Academics have expressed outrage at the government’s decision to axe A levels in creative writing.
In 2013, the Assessment and Qualifications Alliance examination board introduced an A level in the subject with much help from academics and creative writers.
Now, as part of the government’s plans to review all A levels, the Department for Education has announced that “it has not been possible to draft subject content in accordance with the department’s guidance and [the Office of Qualifications and Examinations Regulation’s] principles for reformed AS and A levels”.
In an explanatory letter to the AQA, the DfE stated that it had concluded that “there are connections between Creative Writing and English, and that Creative Writing is (or could be construed to be) more skills-based than knowledge-based”.
Many working in the field of English, at both school and university level, have been infuriated by this development.
Playwright and novelist Steve May, dean of the School of Humanities and Cultural Industries at Bath Spa University (where until recently he ran the country’s largest department in creative writing), noted that “the demand for creative writing courses in universities has grown exponentially over the past 10 years”.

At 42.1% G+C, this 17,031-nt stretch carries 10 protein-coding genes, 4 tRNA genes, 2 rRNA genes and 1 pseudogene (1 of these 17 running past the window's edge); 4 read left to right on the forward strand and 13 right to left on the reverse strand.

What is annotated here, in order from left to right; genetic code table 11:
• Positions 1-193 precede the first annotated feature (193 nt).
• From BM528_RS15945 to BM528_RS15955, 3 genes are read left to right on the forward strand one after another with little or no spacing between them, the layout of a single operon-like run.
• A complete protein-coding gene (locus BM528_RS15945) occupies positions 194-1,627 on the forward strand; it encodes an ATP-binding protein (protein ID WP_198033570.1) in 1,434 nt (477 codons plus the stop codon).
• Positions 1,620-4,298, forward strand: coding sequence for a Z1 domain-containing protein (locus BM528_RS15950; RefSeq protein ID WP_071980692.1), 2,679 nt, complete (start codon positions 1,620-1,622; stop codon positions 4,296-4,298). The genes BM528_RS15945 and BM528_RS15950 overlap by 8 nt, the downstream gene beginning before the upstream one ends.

If the A level had continued, he argued, “students would have been at a much higher level and ready for something more advanced”. At a time when the trend was “to use practicality to enhance employability” – and the requirement for creative writing students to think about markets and audiences often made them highly employable – he deplored the “outmoded idea of splitting off knowledge from skills”, which he saw as “going back to an [antiquated] Oxbridge ideal”.
For Jennifer Richards, professor of early modern literature and culture at Newcastle University (and chair of the English Association’s HE committee), “the key question is whether we understand the value of creativity and communications and whether they can only be taught at a certain age. Can’t we teach creativity and communications at schools as well as university? These seem to me to be vital skills whether you go on to further studies in the field or not.”
And Robert Eaglestone, professor of contemporary literature and thought at Royal Holloway, University of London, suggested that “the loss of this A level severely reduces the cultural and formal range of writing that students come to know and ends the opportunity for their own informed and rigorous creative responses”.
“Its loss will impede their understanding of and active engagement with our outstanding national creative industries and arts. And it throws aside the enthusiasm, commitment and choices of many students, teachers and academics,” he said.